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>> in the summer of 1997, wayne opens his new native american artifacts museum at mystery hill, and today, i get a personal tour. no way? it's one case after another. there's so much history in this room. >> years and years and years of history. >> and it all started with one arrowhead. >> this is the first board that they collected shortly after they got married. >> i just can't even imagine how many hours it would take to put a collection like this together. there's no denying it's one-of-a-kind, but would it really draw hundreds of thousands of paying customers? did you have expectations of even earning $300,000 in admission for them? >> eventually. >> the first few years, wayne sells around 20,000 tickets a year, and jerry and his wife get 20 grand in royalties, a nice, little income. that trend continues for
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several more years, until the great recession hits. attendance at mystery hill tumbles. some months, the royalty checks are as little as a couple of hundred bucks. was jerry wrong to put his trust in wayne? >> i said, "what are we going to do?" >> but by 2012, things rebound along with the checks. in january 2016, the total surpasses that $300,000 threshold, and remember, the payments aren't done yet. the deal states the couple continue to get $1 a ticket forever. how much have they gotten above $300,000 do you think? >> it's going to be right at $400,000. >> so, jerry's smiling. >> oh, yeah. >> is moon smiling? >> yeah, moon's smiling and irene, too. yeah, because it's still together. all the hard work and all the time that they spent together, that exhibit is still being seen by people every single day.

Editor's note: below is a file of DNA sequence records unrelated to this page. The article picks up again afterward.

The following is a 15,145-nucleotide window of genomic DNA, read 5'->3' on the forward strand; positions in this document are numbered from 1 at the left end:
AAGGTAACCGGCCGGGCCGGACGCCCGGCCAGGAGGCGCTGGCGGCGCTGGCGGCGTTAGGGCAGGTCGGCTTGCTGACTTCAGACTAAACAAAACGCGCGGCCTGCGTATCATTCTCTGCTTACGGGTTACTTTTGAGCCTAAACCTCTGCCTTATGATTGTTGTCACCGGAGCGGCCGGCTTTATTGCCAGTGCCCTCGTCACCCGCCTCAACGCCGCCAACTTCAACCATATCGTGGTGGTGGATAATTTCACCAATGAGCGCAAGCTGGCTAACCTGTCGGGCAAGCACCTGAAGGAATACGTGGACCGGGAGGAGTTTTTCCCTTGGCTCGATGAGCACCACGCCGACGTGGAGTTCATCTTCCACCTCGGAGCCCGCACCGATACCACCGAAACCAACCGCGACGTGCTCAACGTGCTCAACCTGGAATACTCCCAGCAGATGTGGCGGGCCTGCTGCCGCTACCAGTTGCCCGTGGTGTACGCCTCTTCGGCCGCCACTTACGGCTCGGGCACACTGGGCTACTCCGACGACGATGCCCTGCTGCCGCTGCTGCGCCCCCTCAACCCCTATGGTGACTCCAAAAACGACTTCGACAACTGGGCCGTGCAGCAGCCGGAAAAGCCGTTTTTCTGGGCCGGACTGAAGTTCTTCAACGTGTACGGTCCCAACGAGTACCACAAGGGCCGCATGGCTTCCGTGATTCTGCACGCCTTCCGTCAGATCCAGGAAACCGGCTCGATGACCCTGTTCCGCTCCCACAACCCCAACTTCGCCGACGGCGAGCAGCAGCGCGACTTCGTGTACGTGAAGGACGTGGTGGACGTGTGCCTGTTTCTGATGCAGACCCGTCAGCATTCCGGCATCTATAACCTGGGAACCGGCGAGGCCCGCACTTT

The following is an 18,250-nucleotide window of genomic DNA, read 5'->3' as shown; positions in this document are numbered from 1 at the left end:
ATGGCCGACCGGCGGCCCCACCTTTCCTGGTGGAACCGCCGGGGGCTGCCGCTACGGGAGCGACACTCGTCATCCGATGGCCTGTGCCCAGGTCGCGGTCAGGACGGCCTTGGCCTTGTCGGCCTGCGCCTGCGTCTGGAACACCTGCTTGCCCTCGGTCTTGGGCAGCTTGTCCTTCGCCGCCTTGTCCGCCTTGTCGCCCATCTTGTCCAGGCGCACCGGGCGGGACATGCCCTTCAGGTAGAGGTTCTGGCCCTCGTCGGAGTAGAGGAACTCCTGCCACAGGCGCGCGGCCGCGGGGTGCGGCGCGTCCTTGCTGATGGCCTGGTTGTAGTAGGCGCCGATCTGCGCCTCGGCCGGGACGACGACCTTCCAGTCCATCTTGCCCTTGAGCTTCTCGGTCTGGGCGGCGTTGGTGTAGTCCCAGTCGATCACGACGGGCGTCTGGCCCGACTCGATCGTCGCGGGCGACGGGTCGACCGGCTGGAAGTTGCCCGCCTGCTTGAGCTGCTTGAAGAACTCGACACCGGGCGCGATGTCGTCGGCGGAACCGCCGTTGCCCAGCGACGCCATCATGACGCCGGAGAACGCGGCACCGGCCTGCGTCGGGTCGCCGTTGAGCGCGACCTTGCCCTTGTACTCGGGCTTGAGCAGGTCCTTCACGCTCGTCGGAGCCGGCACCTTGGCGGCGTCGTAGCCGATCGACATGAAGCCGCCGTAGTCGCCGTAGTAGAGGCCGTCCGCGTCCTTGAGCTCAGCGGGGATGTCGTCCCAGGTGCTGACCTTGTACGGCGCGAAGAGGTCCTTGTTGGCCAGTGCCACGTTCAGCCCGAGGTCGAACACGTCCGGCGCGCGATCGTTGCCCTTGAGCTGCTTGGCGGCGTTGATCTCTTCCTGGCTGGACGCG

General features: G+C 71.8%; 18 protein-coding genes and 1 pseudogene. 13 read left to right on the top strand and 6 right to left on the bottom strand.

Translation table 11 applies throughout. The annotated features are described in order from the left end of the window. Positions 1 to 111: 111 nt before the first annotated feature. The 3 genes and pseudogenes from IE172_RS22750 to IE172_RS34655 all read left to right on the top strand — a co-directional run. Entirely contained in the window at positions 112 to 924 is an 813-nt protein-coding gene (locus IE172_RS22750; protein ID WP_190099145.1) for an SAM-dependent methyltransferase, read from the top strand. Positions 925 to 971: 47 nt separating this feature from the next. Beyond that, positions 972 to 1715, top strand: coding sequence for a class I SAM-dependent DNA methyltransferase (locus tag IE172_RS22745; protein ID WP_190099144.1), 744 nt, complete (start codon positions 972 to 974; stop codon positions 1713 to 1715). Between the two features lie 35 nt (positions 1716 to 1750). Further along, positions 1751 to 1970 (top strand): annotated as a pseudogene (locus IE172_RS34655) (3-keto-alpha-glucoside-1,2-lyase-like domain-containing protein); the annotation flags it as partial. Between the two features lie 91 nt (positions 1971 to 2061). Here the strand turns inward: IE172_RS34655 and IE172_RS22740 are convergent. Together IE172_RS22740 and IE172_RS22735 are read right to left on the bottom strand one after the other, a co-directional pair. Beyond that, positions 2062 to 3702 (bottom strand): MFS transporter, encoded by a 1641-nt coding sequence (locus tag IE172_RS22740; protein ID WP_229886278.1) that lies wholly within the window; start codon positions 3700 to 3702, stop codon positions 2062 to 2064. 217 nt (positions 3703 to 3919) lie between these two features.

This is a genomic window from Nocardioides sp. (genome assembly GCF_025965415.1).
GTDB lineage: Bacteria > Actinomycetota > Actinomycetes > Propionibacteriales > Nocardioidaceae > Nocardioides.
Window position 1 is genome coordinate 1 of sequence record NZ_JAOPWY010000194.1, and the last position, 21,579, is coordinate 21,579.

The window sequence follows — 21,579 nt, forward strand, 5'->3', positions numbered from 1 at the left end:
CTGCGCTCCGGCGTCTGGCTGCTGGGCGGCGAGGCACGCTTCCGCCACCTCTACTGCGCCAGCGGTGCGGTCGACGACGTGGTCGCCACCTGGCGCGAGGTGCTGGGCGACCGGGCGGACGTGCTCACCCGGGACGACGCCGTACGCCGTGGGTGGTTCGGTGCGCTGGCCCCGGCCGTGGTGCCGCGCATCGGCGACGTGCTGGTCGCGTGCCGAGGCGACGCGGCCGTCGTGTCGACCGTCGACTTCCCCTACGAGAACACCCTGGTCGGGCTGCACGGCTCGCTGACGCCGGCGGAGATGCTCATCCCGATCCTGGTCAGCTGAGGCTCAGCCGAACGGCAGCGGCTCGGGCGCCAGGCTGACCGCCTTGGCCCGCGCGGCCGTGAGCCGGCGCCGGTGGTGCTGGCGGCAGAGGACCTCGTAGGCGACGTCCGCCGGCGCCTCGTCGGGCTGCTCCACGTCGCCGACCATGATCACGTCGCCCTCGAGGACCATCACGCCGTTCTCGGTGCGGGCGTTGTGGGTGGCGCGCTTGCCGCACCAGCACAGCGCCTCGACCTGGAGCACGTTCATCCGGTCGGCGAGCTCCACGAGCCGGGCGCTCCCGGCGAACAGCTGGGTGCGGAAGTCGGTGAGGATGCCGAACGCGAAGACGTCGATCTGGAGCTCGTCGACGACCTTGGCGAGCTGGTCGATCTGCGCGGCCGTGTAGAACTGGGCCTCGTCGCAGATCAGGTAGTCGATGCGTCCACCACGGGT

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>> what does it feel like to be in that room? >> it brings a lot of memories. when you're around somebody that long and collected with them, there's this burn in your heart. >> ancient peoples leave behind valuable pieces of history. thousands of years later, an accidental discovery kickstarts a life-long passion. and now, two proud custodians are making sure the relics are never hidden from view again. >> we're going to take care of it, and share it with as many people as we can share it with. >> it's just like it was god-sent. it was meant to be there. >> wayne now wants a new showcase for the indian relics, so right on site at mystery hill, he plans to build the moon and irene mullins collection. it will also feature workshops on traditional native american skills, including, of course, arrowhead making. i'm jamie colby. thanks so much for watching
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"strange inheritance." and remember, you can't take it with you. ♪ fox business. [♪] lou: good evening. president trump is deploying 2,000 troops to saudi arabia to meet increasing threats in the middle east. the president authorizing sanctions against turkey but not yet activating those sanctions, depending on what the turks do in syria and whether or not the kurds are protected. president trump announcing a new phased approach to the u.s.-china trade negotiations in the obvious hope of deescalating rising tensions and rising rhetoric of both nations and